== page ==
Throughout this description, reference is made to avionics and partitioned computers and to partitioned proprietary avionics software programs, because it is believed that the beneficial aspects of the present invention would be most readily apparent and valuable when used in connection with such computers and such programs; however, it should be understood that the present invention is not intended to be limited to avionics computers, partitioned computers, or avionics software programs and should be hereby construed to include other non-avionics, non-partitioned computers and non-avionics software programs as well.

It is thought that the method and apparatus of the present invention will be understood from the foregoing description and that it will be apparent that various changes may be made in the form, construct steps, and arrangement of the parts and steps thereof, without departing from the spirit and scope of the invention or sacrificing all of their material advantages. The form herein described is merely a preferred exemplary embodiment thereof.

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Referenced by
Citing PatentFiling datePublication dateApplicantTitle
US7318174Apr 5, 2005Jan 8, 2008International Business Machines CorporationSystems, methods, and computer readable medium for analyzing memory
US7584420Oct 5, 2004Sep 1, 2009Lockheed Martin CorporationGraphical authoring and editing of mark-up language sequences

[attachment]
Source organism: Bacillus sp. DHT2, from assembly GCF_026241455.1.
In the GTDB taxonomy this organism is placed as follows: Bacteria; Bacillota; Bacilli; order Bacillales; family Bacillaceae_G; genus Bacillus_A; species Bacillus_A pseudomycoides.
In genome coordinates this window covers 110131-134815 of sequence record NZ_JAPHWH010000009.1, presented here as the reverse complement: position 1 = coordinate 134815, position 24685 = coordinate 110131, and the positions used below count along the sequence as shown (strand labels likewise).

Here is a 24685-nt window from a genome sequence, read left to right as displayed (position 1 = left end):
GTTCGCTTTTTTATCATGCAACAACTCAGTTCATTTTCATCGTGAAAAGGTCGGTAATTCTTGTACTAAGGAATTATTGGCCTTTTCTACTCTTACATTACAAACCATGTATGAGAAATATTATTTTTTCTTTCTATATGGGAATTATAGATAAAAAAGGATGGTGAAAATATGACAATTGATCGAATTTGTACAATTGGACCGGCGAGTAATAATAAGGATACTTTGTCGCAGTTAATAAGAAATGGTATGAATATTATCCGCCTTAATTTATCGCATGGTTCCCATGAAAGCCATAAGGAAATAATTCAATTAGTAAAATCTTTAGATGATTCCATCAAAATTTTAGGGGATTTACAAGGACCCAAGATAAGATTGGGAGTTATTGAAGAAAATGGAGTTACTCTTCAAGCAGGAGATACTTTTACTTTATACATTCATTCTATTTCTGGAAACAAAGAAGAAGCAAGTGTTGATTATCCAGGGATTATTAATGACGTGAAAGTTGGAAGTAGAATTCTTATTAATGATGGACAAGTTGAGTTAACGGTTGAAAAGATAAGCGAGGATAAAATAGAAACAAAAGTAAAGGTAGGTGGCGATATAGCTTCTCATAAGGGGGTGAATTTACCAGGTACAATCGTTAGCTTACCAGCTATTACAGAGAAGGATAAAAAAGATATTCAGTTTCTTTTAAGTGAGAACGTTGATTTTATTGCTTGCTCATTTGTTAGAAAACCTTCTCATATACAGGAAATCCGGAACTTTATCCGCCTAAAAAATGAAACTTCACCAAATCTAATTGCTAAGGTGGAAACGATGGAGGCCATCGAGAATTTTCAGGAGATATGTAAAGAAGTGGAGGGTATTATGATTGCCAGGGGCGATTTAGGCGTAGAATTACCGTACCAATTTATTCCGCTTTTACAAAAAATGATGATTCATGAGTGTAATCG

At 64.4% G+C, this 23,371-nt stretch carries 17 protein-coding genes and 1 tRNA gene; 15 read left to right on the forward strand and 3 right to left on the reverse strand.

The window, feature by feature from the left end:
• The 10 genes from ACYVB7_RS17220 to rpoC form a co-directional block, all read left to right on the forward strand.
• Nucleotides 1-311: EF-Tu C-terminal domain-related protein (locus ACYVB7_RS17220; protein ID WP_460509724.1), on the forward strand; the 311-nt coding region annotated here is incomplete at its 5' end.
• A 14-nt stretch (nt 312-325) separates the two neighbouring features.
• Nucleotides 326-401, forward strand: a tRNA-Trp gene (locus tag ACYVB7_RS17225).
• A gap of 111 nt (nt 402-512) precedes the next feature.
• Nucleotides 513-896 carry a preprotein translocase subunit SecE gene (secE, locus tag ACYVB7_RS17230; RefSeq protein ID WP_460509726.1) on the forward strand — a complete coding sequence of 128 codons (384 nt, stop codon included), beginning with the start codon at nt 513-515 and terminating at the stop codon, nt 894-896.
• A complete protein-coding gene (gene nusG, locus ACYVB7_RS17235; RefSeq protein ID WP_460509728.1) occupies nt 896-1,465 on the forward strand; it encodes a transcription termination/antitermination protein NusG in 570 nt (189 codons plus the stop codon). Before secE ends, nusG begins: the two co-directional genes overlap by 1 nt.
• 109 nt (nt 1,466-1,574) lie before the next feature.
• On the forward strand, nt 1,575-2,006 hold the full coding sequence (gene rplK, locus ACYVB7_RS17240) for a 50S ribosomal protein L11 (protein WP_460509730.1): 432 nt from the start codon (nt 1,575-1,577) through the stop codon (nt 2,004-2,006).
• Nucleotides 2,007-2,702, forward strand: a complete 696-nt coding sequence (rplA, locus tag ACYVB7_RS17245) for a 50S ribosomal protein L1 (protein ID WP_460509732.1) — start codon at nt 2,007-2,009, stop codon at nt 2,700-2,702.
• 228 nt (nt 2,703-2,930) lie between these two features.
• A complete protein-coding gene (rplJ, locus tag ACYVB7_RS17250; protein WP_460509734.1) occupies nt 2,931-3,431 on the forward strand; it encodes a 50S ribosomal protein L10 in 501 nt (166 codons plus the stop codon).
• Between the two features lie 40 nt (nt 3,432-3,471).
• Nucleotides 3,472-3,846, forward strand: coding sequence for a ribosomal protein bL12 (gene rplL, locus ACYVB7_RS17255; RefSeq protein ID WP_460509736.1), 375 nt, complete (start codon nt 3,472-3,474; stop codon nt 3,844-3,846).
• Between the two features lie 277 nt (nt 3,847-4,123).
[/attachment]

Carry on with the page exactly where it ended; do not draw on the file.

US7801702Nov 30, 2004Sep 21, 2010Lockheed Martin CorporationEnhanced diagnostic fault detection and isolation
US7823062Nov 21, 2006Oct 26, 2010Lockheed Martin CorporationInteractive electronic technical manual system with database insertion and retrieval
Classifications
U.S. Classification714/31, 714/E11.214, 714/30, 714/E11.21
International ClassificationG06F11/36
Cooperative ClassificationG06F11/364
European ClassificationG06F11/36B5B
Legal Events
DateCodeEventDescription
Aug 31, 2011FPAYFee payment
Year of fee payment: 8
Oct 1, 2007SULPSurcharge for late payment
Oct 1, 2007FPAYFee payment
Year of fee payment: 4
Sep 10, 2007REMIMaintenance fee reminder mailed
Mar 23, 2001ASAssignment
Owner name: ROCKWELL COLLINS, INC., IOWA
Free format text: ASSIGNMENT OF ASSIGNORS INTEREST;ASSIGNORS:REYNOLDS, BRIAN A.;FANNIN, TIMOTHY R.;REEL/FRAME:011656/0339
Effective date: 20010321
Owner name: ROCKWELL COLLINS, INC. 400 COLLINS RD. NECEDAR RAP
Free format text: ASSIGNMENT OF ASSIGNORS INTEREST;ASSIGNORS:REYNOLDS, BRIAN A. /AR;REEL/FRAME:011656/0339